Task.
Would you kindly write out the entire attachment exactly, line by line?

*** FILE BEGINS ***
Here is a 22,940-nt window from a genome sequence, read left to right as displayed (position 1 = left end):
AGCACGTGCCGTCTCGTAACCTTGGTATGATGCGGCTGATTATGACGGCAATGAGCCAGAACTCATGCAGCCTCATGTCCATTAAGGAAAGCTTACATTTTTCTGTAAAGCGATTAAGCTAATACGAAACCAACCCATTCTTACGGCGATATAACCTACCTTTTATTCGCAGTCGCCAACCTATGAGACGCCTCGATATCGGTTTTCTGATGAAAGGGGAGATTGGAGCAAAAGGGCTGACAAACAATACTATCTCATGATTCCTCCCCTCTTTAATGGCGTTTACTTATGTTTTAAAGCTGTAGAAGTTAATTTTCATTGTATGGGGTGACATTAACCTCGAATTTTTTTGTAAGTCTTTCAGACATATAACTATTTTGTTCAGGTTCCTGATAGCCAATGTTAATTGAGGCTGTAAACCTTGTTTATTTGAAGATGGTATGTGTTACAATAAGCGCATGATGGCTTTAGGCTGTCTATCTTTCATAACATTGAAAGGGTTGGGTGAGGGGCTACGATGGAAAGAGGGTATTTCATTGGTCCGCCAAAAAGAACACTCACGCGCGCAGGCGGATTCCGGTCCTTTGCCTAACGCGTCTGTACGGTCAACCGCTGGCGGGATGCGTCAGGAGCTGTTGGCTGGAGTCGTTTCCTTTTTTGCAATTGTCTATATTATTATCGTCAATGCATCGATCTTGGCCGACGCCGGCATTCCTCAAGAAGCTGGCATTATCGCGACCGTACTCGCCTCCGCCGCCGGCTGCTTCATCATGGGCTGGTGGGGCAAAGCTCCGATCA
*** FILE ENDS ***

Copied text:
Here is a 22,940-nt window from a genome sequence, read left to right as displayed (position 1 = left end):
AGCACGTGCCGTCTCGTAACCTTGGTATGATGCGGCTGATTATGACGGCAATGAGCCAGAACTCATGCAGCCTCATGTCCATTAAGGAAAGCTTACATTTTTCTGTAAAGCGATTAAGCTAATACGAAACCAACCCATTCTTACGGCGATATAACCTACCTTTTATTCGCAGTCGCCAACCTATGAGACGCCTCGATATCGGTTTTCTGATGAAAGGGGAGATTGGAGCAAAAGGGCTGACAAACAATACTATCTCATGATTCCTCCCCTCTTTAATGGCGTTTACTTATGTTTTAAAGCTGTAGAAGTTAATTTTCATTGTATGGGGTGACATTAACCTCGAATTTTTTTGTAAGTCTTTCAGACATATAACTATTTTGTTCAGGTTCCTGATAGCCAATGTTAATTGAGGCTGTAAACCTTGTTTATTTGAAGATGGTATGTGTTACAATAAGCGCATGATGGCTTTAGGCTGTCTATCTTTCATAACATTGAAAGGGTTGGGTGAGGGGCTACGATGGAAAGAGGGTATTTCATTGGTCCGCCAAAAAGAACACTCACGCGCGCAGGCGGATTCCGGTCCTTTGCCTAACGCGTCTGTACGGTCAACCGCTGGCGGGATGCGTCAGGAGCTGTTGGCTGGAGTCGTTTCCTTTTTTGCAATTGTCTATATTATTATCGTCAATGCATCGATCTTGGCCGACGCCGGCATTCCTCAAGAAGCTGGCATTATCGCGACCGTACTCGCCTCCGCCGCCGGCTGCTTCATCATGGGCTGGTGGGGCAAAGCTCCGATCA